Sobriety bracelets scheme to be extended in Northants

Sobriety bracelets are being used to tackle alcohol-related offending in Northants
Sobriety bracelets are being used to tackle alcohol-related offending in Northants
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A trial using sobriety bracelets to help tackle alcohol-related offending is to be extended for another six months.

Northamptonshire Police launched the six-month trial in May and it has been extended to run until next April.

Sobriety bracelets are tags fitted round the ankle and work by automatically sampling a person’s perspiration every 30 minutes, 24 hours a day, to test for alcohol consumption.

The information detected is then transmitted to a base station, and the data downloaded and checked.

The aim of the trial was to understand how the force could use the alcohol-monitoring technology as part of a conditional caution - one of a number of measures being introduced by Northamptonshire Police to tackle alcohol-related violence.

In practice, this means a person who accepts a formal police caution can agree, as a condition, to stay sober and wear a tag for an agreed period of time.

The six-month trial has now been completed.

Nine bracelets have been fitted over this period to a diverse range of participants, including high-risk offenders and repeat offenders.

Because the terms of the pilot have been widened, a decision has been made to roll out the trial for a further six months, with plans to use the technology in other settings such as anti-social behaviour offences.

Sobriety bracelets will also now be used as an alternative to fixed penalty notices.

The results of the past six months are being evaluated in partnership between the Institute for Public Safety, Crime and Justice at The University of Northampton and Northamptonshire Police.

The initial findings are very positive with some participants viewing the wearing of a sobriety bracelet as a form of help rather than as a punishment.

Participants appear to have changed their relationship with drink, acknowledged their problems with alcohol, and taken positive steps towards addressing them.

One participant said: “Through wearing the bracelet, I now understand the consequences of acting aggressively when I drink alcohol.”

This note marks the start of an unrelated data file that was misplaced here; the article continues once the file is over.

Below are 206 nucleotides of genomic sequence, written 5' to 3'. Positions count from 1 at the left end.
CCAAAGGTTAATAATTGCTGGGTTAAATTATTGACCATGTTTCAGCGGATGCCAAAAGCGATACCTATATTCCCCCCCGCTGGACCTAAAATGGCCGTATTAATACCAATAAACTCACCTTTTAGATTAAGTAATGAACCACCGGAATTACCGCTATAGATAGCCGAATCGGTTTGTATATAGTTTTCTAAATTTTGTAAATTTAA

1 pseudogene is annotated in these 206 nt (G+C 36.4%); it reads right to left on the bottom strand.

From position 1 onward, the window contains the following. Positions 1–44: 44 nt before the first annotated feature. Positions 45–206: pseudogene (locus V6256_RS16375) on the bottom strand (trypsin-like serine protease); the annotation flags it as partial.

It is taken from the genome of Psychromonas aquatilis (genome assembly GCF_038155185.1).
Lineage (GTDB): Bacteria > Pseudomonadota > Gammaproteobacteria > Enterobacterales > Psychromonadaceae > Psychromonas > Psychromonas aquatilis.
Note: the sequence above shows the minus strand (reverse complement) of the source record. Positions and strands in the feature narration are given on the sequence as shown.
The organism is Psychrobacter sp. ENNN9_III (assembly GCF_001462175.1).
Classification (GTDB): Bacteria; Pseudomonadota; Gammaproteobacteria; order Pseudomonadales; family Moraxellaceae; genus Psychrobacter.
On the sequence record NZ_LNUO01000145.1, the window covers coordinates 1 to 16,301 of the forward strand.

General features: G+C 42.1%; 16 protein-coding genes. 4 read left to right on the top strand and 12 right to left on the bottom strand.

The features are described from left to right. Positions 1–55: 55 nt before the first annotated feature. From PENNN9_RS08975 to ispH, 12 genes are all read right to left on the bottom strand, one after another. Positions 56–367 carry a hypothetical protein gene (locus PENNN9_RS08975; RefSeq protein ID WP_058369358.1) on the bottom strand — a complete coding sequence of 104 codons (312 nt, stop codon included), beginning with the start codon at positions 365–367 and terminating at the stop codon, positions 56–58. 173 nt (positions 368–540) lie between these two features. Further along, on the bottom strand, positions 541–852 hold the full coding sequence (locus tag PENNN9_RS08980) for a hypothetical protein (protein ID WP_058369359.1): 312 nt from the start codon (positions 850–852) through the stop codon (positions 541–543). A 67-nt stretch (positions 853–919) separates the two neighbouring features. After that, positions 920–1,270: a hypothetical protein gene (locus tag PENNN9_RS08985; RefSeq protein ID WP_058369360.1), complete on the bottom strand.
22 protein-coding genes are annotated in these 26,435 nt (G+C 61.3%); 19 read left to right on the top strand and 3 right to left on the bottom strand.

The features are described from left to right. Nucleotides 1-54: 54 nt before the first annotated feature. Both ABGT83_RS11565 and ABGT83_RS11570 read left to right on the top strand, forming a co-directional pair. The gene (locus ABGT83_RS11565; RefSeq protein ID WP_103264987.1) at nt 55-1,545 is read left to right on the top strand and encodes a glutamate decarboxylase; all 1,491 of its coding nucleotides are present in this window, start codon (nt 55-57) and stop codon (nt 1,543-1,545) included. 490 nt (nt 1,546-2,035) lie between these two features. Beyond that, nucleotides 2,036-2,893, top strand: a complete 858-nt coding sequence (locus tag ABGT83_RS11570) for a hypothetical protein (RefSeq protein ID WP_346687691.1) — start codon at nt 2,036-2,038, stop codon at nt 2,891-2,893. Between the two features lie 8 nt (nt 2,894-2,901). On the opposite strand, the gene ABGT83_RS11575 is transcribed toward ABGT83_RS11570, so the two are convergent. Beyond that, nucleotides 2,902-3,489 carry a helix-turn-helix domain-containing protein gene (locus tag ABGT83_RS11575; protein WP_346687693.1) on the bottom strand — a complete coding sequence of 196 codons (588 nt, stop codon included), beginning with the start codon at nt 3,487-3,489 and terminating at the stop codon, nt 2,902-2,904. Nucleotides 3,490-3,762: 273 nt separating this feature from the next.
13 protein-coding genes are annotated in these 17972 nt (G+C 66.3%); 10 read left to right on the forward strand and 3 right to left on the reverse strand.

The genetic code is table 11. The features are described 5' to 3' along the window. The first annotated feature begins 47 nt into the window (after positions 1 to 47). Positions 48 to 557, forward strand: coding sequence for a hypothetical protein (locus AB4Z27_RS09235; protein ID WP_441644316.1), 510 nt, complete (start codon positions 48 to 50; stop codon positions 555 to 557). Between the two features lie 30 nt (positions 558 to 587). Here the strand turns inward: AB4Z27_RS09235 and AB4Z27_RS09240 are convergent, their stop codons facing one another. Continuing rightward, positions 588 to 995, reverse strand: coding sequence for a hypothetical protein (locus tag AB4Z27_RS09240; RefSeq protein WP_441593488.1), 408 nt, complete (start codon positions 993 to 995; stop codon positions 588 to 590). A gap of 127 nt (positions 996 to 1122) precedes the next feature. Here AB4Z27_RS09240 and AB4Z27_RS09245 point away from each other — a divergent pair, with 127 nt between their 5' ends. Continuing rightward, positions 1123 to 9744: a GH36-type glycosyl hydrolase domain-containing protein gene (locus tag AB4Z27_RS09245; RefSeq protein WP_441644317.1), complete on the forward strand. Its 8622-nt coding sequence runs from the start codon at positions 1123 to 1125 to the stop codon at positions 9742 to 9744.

Chief Inspector Dave Spencer, who is leading the trial on behalf of the force, said: “We now look forward to seeing how the use of sobriety bracelets evolves over the next six months, so we have an evidence-based understanding of the process, application, use and limitations of the technology.

“This learning will assist us in presenting an application to the Ministry of Justice to become a formal pilot for Alcohol Abstinence Monitoring Requirements which will permit Magistrates and Judges to sentence people to wear the tags as part of their sentence.

“This technology is still in its infancy, and the pilot is expected to show the potential of sobriety bracelets in modern policing to the rest of the UK.”

Police and crime commissioner Adam Simmonds, who is supporting the six-month extension of the initial pilot, said: “The benefit of this type of project is that, through the strategic links we have formed with national partners and central government, we are able to envisage and explore new ways of undertaking policing in the county.

“I see the ability to think outside the box and explore the use of this technology as a contributor to the strategic aims I have set the force and the need for them to have the right tools to do the job.”

Chief Constable Adrian Lee said: “Use of the bracelets has enabled operational officers to have another tool in reducing crime and disorder in the county.

“Using the technology with a wide range of offending groups has been generated by the officers managing the trial on a day-to-day basis, who see the potential for this type of technology in the work they do.”